Who Are You Really Mad At?
Syndicated from peterbregman.com, Aug 07, 2012

5 minute read


A man and two children, a boy about nine and a girl about seven, were walking ahead of me in silence. The boy looked up and said something to his father. Whatever he said set off his father who started yelling at the boy. I could see the boy’s pain as his father’s words hit him. It was heartbreaking.

What happened next took me by surprise, but shouldn’t have: As soon as his father stopped yelling at him, the boy turned to his little sister and hit her.

As I thought about that boy, I realized how often I — and so many people I know — do a version of the same thing. We say or do something to someone when, really, it’s meant for someone else.

Sometimes it’s as obvious as it was with the boy. Perhaps you know a manager who, after being yelled at by his boss, turns around and yells at his employees.

But often it’s far more subtle. After seeing that boy hit his sister, I began to watch myself more closely. What do I direct at one person that’s meant for another?

It’s hard to see that kind of behavior in yourself. At first, I didn’t notice anything. But I kept looking. I even spent a couple of days trying to talk less, just noticing my urge to talk and then examining where the urge came from. Was I speaking to the right person?

A pattern began to emerge, one I’m embarrassed about but that became hard to ignore: I do and say things specifically to impress people, even people I don’t know.

Put aside for a moment that trying to impress someone is highly unimpressive. Why do I do it? Do I really care what complete strangers think of me? Who am I truly trying to impress?

As I tossed that thought around for a while, one person kept coming to mind: my mother.

As a kid, like most kids, I wanted to please her. But we grow out of that as we become adults, right?

Apparently not me. I try to show people that I’m succeeding — even by bragging or showing off — because, somewhere in the complicated recesses of my mind, I believe it will deepen my mother’s love for me. In other words, I try to get other people to notice the things that are important to my mother.

It’s crazy, I know. But so is hitting your sister because you’re angry at your father. It might be crazy but it’s what we do.

But we don’t have to. Simply recognizing the absurdity of the dynamic has helped immensely.

I now care less what other people think and more about what things feel like to me. I’m calmer. Less needy of praise. I speak and act more deliberately. The immensity of the change has been startling to me.

Still, I have a long way to go. So far, though, the path of this change has been surprisingly straightforward:

  1. Recognize the dynamic. It’s easiest to notice in other people first. Then watch for it in yourself. The mere fact that you’re reading this will already heighten your awareness of it. If you want to go further, think for a moment about the last few days and notice times you said or did things that seemed unnecessary or inappropriate for the audience. Were you really addressing a different audience than the one in front of you?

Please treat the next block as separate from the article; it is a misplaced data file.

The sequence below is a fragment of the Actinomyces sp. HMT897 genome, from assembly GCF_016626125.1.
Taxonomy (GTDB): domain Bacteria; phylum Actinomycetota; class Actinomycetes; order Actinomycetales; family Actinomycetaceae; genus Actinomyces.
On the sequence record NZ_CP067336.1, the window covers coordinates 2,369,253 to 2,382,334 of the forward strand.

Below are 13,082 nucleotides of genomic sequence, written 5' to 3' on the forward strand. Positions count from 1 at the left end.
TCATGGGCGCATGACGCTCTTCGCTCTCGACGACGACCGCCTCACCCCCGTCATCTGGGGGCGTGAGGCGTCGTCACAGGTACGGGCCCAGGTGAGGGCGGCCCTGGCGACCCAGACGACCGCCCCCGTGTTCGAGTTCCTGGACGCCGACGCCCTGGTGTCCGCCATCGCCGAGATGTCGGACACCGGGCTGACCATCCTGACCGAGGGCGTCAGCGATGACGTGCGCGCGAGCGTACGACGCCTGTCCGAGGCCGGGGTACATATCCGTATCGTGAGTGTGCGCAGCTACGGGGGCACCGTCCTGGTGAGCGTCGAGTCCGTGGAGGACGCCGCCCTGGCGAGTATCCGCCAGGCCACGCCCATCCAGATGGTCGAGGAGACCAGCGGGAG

2. Resist the urge. Once you recognize your own sleight of hand, try to catch yourself before you say the wrong thing to the wrong person. One way to do that is to minimize your speech. Simply notice your urge to speak. Speaking releases the tension of the urge and can make it harder to discover what’s behind it. The unsatisfied urge, on the other hand, tells a story. It reveals the insecurity, the craving, the longing, and the fear. As long as it remains unsatisfied, the insecurity or longing builds — and becomes more obvious.

If you feel angry at an employee, try not to express that anger immediately and see what’s behind what you feel. Where is that anger coming from? If you feel intimidated by a colleague, pause before walking away silently and ask yourself why you’re intimidated. Is that colleague dangerous? Or does he remind you of someone who isn’t even there?

I’m not advocating repression. Don’t pretend you aren’t angry or intimidated — that won’t help and it will surely come out sideways. Instead, ask yourself why you feel angry or intimidated. Sure, the answer might be that your employee is an idiot or your colleague is a bully. But often, when you look more deeply, you’ll discover someone else standing in front of you.

That discovery is freedom. It releases you from your instinctive action and allows you to choose better responses that will lead to more productive relationships.

This morning, I woke up anxious. I sat at my desk with a long list of things I wanted to accomplish and felt behind before I even started. My stress grew; how could I have put myself in this situation? Then Daniel, my five year old, came in to the room and I immediately felt annoyed. I had the urge to tell him not to disturb me.

Before reacting though, I remembered that man who yelled at his boy who then hit his sister. I didn’t want to continue the chain. I wasn’t annoyed at Daniel, I was annoyed at myself. I took a deep breath, turned in my chair and smiled. Chain broken.

My reward? A hug, a smile, and the sweetest little kiss you can imagine.


This article originally appeared in the Harvard Business Review and is reprinted here with permission. Peter Bregman is the CEO of Bregman Partners, Inc., a global management consulting firm which advises CEOs and their leadership teams.  He speaks, writes, and consults about how to lead and how to live. Peter has authored several books, most recently the award-winning 18 Minutes: Find Your Focus, Master Distraction, and Get the Right Things Done. More thought-provoking articles from him: When Nothing Works and Visualize FailurePeter can be reached through his website.

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